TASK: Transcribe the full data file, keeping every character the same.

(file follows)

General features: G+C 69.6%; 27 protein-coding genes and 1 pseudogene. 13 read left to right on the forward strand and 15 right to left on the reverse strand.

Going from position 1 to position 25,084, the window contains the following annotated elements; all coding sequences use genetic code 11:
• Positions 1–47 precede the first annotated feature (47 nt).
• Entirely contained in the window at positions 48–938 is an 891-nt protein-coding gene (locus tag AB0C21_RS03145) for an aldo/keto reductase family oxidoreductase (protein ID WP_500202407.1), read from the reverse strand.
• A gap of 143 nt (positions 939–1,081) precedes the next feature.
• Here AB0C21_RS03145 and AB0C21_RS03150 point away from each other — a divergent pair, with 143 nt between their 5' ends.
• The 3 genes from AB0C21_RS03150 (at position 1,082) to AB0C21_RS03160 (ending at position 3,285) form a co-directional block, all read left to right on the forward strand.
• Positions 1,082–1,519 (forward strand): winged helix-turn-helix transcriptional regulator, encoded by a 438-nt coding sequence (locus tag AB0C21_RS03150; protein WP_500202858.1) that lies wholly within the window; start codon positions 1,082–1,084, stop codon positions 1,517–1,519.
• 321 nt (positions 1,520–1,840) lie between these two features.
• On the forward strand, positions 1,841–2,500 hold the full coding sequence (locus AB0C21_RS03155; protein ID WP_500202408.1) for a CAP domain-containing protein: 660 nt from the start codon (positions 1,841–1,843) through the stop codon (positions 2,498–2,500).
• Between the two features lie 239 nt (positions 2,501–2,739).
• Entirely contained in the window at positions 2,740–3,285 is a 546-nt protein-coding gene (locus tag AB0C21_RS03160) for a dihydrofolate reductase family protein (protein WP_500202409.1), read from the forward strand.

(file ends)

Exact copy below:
General features: G+C 69.6%; 27 protein-coding genes and 1 pseudogene. 13 read left to right on the forward strand and 15 right to left on the reverse strand.

Going from position 1 to position 25,084, the window contains the following annotated elements; all coding sequences use genetic code 11:
• Positions 1–47 precede the first annotated feature (47 nt).
• Entirely contained in the window at positions 48–938 is an 891-nt protein-coding gene (locus tag AB0C21_RS03145) for an aldo/keto reductase family oxidoreductase (protein ID WP_500202407.1), read from the reverse strand.
• A gap of 143 nt (positions 939–1,081) precedes the next feature.
• Here AB0C21_RS03145 and AB0C21_RS03150 point away from each other — a divergent pair, with 143 nt between their 5' ends.
• The 3 genes from AB0C21_RS03150 (at position 1,082) to AB0C21_RS03160 (ending at position 3,285) form a co-directional block, all read left to right on the forward strand.
• Positions 1,082–1,519 (forward strand): winged helix-turn-helix transcriptional regulator, encoded by a 438-nt coding sequence (locus tag AB0C21_RS03150; protein WP_500202858.1) that lies wholly within the window; start codon positions 1,082–1,084, stop codon positions 1,517–1,519.
• 321 nt (positions 1,520–1,840) lie between these two features.
• On the forward strand, positions 1,841–2,500 hold the full coding sequence (locus AB0C21_RS03155; protein ID WP_500202408.1) for a CAP domain-containing protein: 660 nt from the start codon (positions 1,841–1,843) through the stop codon (positions 2,498–2,500).
• Between the two features lie 239 nt (positions 2,501–2,739).
• Entirely contained in the window at positions 2,740–3,285 is a 546-nt protein-coding gene (locus tag AB0C21_RS03160) for a dihydrofolate reductase family protein (protein WP_500202409.1), read from the forward strand.